Review published on August 4, 2018.
The Unquiet Dead, published last year, was an outstanding debut, so my expectations were high for this follow up novel. I was not disappointed, Language of Secrets, the second in the Khattak/Getty series, is a clever police procedural with depth and personality. I’m very glad to say there are at least two more novels and a novella to follow in the series. The main theme is terrorism, Islamic extremism, but this is a three-dimensional analysis of the problem within society. Khan looks at the complex socio-economic, political, and religious issues that underlie the out real of extremism and attitudes in “the war on terror”. These themes sit very well within the framework of a credible and exciting thriller. The hunt for a killer among people who have other reasons for keeping secrets. The Canadian setting illustrates the universal nature of the story.
The Algonquin backcountry, Canada. Mohsin Dar is dying, bleeding out in the snow, the men around him retreat from the scene, no one is calling an ambulance – nothing can interfere with the Nakba. Questions are going to be asked about the dead man, was he an undercover agent doing his job? Or had he come under the spell of Hassan Ashkouri, the charismatic leader of the terrorist cell?
Esa Khattak, head of the Community Policing Section, is brought on board a big terrorism case by Martine Killiam, Superintendent in the Royal Canadian Mounted Police. When Khattak finds out the dead man at the heart of the investigation is his old friend Mohsin Dar, he is surprised, the two fell out when Khattak joined the police way back. Khattak is to run interference on the terror plot, Dar’s father has a radio show and he wants blood, but no one wants him queering the investigation so Khattak has to act like it’s a standard murder case. Meanwhile, the real investigation into the terrorists cell and the New Year Nakba is conducted by an old colleague of Khattak’s, Ciprian Coals (who is, to complicate things, his ex-girlfriend). Khattak puts Sgt. Rachel Getty undercover in the mosque they believe the terror cell worship at. To further complicate things, Coals informs Khattak that his sister is seeing the suspected leader of the plot, Hassan Ashkouri. Naturally, Khattak and Getty wind up at the heart of the action.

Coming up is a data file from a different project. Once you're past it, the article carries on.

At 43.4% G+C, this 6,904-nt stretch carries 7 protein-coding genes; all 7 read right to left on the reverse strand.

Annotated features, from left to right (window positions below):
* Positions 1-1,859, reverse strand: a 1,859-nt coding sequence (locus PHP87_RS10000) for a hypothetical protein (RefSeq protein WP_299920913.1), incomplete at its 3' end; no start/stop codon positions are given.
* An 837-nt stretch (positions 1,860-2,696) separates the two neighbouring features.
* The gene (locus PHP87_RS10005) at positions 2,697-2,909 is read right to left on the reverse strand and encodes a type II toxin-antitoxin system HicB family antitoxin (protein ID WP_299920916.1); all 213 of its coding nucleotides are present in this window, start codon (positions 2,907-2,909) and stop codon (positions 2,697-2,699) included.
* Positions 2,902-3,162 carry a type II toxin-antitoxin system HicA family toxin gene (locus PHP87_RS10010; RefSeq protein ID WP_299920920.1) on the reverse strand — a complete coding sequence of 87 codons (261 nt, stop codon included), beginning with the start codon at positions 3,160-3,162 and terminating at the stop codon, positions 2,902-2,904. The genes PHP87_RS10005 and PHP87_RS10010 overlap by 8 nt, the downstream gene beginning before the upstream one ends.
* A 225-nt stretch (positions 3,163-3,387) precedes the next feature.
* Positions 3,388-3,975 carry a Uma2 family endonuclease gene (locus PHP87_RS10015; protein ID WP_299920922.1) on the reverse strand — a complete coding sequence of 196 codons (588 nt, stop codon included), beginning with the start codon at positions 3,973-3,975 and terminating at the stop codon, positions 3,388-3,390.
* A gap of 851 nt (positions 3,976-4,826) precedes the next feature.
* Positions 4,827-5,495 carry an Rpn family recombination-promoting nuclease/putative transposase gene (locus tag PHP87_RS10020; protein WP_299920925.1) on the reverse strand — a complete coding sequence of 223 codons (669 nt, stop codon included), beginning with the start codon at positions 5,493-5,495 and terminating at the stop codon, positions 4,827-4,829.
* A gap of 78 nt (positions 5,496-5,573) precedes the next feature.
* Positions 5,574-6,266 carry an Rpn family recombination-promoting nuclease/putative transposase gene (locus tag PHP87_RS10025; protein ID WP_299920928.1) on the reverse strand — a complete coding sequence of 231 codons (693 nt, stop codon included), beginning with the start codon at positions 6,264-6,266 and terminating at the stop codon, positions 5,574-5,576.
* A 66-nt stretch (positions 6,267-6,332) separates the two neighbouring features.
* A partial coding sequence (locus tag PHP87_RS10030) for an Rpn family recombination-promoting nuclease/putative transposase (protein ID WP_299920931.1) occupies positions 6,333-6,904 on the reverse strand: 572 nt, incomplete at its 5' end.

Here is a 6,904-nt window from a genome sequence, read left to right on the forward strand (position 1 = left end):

There are several really strong characters in the novel. Khattak, a Muslim officer, is complex and conflicted but he wants to do his job the right way. He runs the risk of being mistrusted by both the community he works in and some of his colleagues. His relationship with Mohsin and his sister place him in a very difficult place at times. A man caught between worlds. Because the novel deals with the psychology of extremism the well developed characters really matter.
The best police procedurals are able to create a credible office dynamic and the relationships between people in Language of Secrets are fascinating. Ranging from racism, jealousy and ambition to respect and loyalty, the machinations within the investigation add to the excitement all through the novel.
Language of Secrets is a nuanced and intelligent thriller. It’s themes are loyalty and betrayal. While recognising that there is a problem in Canada with extremism, as anywhere in the world, it isn’t the thing that defines any community of nation. Khan is saying more unites humanity (the desire to live safely, the common tragedy/joy) than separates it. Nothing gets solved by irrational thinking and two-dimensional views.
Much of the action in the novel takes place in Toronto but it ends where it begins in the backcountry of Algonquin, not everyone comes out unscathed and the enemies are not all in one camp. An engaging, haunting story.
Paul Burke 4/4
The Language of Secrets by Ausma Zehanet Khan
No Exit Press 9780857301444 pbk Jul 2018
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